Fecal non-aureus Staphylococci are a potential cause of bovine intramammary infection
Veterinary Research volume 51, Article number: 32 (2020)
The presence of non-aureus staphylococci (NAS) in bovine rectal feces has recently been described. Similar to other mastitis causing pathogens, shedding of NAS in the environment could result in intramammary infection. The objective of this study was to investigate whether NAS strains present in feces can cause intramammary infection, likely via teat apex colonization. During a cross-sectional study in 5 dairy herds, samples were collected from the habitats quarter milk, teat apices, and rectal feces from 25%, 10%, and 25% of the lactating cows, respectively, with a cow serving as the source of one type of sample only. Samples from clinical mastitis cases were continuously collected during the 1-year study period as well. The 6 most prevalent NAS species, Staphylococcus (S.) chromogenes, S. cohnii, S. devriesei, S. equorum, S. haemolyticus, and S. hominis, were further subtyped by random amplification of polymorphic deoxyribonucleic acid polymerase chain reaction (RAPD-PCR), when the same NAS species was present in the same herd in the three habitats. For S. chromogenes, S. cohnii, S. devriesei, and S. haemolyticus, the same RAPD type was found in rectal feces, teat apices, and quarter milk, indicating that fecal NAS can infect the mammary gland. For S. hominis and S. equorum, we were unable to confirm the presence of the same RAPD types in the three habitats.
Non-aureus staphylococci (NAS), a heterogeneous group of bacteria, are the most frequently identified bacteria in bovine milk samples worldwide [1,2,3,4]. They are also colonizing the teat apex of both lactating and dry cows [5, 6] as well as the teat canal  and other body parts . We recently reported that Staphylococcus (S.) agnetis, S. auricularis, S. chromogenes, S. cohnii, S. epidermidis, S. equorum, S. haemolyticus, S. hominis, S. kloosii, S. rostri, and S. xylosus can also be isolated from rectal feces , indicating cows are shedding NAS into the environment which could eventually give rise to the establishment of intramammary infection (IMI), most likely after colonization of the teat apices. In that respect, S. arlettae, S. auricularis, S. chromogenes, S. cohnii, S. devriesei, S. equorum, S. haemolyticus, S. hominis, and S. vitulinus were recovered from rectal feces as well as from teat apices and quarter milk samples collected in the same herds (Wuytack et al. unpublished observations).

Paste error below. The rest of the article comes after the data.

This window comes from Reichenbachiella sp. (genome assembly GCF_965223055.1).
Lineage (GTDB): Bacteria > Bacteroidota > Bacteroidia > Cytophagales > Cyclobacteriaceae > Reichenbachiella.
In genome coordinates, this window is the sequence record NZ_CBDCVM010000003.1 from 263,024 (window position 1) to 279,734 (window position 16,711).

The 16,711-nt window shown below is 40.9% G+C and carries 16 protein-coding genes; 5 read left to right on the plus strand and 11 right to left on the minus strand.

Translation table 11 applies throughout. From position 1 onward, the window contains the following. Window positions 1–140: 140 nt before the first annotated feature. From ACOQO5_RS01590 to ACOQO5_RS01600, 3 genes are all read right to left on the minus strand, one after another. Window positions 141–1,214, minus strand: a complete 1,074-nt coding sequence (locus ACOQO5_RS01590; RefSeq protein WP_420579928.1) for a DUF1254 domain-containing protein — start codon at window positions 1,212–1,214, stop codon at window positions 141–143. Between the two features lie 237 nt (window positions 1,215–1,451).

Intramammary infection typically occurs when bacteria enter the mammary gland through the teat canal. Quirk et al.  documented that teat canal colonization with S. chromogenes, S. epidermidis, S. equorum, S. haemolyticus, S. hyicus, and S. simulans was associated with IMI although strain-typing was not performed. NAS originating from the teat apices have been reported as a potential cause of IMI, as well. E.g. teat apex colonization with S. chromogenes, S. equorum, and S. haemolyticus has been described as a risk factor for NAS IMI based on species-level identification [10,11,12]. To date, a possible link between the presence of NAS species in feces and on teat apices and IMI has not been studied using a strain-typing approach.
Therefore, the purpose of this study was to investigate whether fecal NAS are potential causes of NAS IMI, likely via colonization of the teat apices.
Materials and methods
Herds, cows, and samples